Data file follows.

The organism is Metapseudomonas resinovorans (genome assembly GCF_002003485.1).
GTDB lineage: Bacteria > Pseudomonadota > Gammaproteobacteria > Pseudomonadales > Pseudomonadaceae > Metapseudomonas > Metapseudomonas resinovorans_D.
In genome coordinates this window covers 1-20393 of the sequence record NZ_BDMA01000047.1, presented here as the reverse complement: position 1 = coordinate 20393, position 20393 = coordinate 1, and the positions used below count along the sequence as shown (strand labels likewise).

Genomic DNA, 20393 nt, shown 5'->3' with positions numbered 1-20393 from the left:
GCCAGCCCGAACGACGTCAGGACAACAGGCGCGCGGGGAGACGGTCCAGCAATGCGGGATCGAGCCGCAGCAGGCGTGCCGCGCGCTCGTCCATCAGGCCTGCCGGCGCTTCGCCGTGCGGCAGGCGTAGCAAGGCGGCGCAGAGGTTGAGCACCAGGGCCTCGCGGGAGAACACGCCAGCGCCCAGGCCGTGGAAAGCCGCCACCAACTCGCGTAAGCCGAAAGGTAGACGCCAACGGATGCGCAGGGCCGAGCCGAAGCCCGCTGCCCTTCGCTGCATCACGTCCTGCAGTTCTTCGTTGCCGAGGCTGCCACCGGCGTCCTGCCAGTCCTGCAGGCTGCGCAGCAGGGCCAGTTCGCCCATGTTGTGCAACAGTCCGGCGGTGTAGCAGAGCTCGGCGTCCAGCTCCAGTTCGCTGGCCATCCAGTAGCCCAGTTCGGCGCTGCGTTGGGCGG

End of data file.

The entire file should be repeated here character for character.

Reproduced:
The organism is Metapseudomonas resinovorans (genome assembly GCF_002003485.1).
GTDB lineage: Bacteria > Pseudomonadota > Gammaproteobacteria > Pseudomonadales > Pseudomonadaceae > Metapseudomonas > Metapseudomonas resinovorans_D.
In genome coordinates this window covers 1-20393 of the sequence record NZ_BDMA01000047.1, presented here as the reverse complement: position 1 = coordinate 20393, position 20393 = coordinate 1, and the positions used below count along the sequence as shown (strand labels likewise).

Genomic DNA, 20393 nt, shown 5'->3' with positions numbered 1-20393 from the left:
GCCAGCCCGAACGACGTCAGGACAACAGGCGCGCGGGGAGACGGTCCAGCAATGCGGGATCGAGCCGCAGCAGGCGTGCCGCGCGCTCGTCCATCAGGCCTGCCGGCGCTTCGCCGTGCGGCAGGCGTAGCAAGGCGGCGCAGAGGTTGAGCACCAGGGCCTCGCGGGAGAACACGCCAGCGCCCAGGCCGTGGAAAGCCGCCACCAACTCGCGTAAGCCGAAAGGTAGACGCCAACGGATGCGCAGGGCCGAGCCGAAGCCCGCTGCCCTTCGCTGCATCACGTCCTGCAGTTCTTCGTTGCCGAGGCTGCCACCGGCGTCCTGCCAGTCCTGCAGGCTGCGCAGCAGGGCCAGTTCGCCCATGTTGTGCAACAGTCCGGCGGTGTAGCAGAGCTCGGCGTCCAGCTCCAGTTCGCTGGCCATCCAGTAGCCCAGTTCGGCGCTGCGTTGGGCGG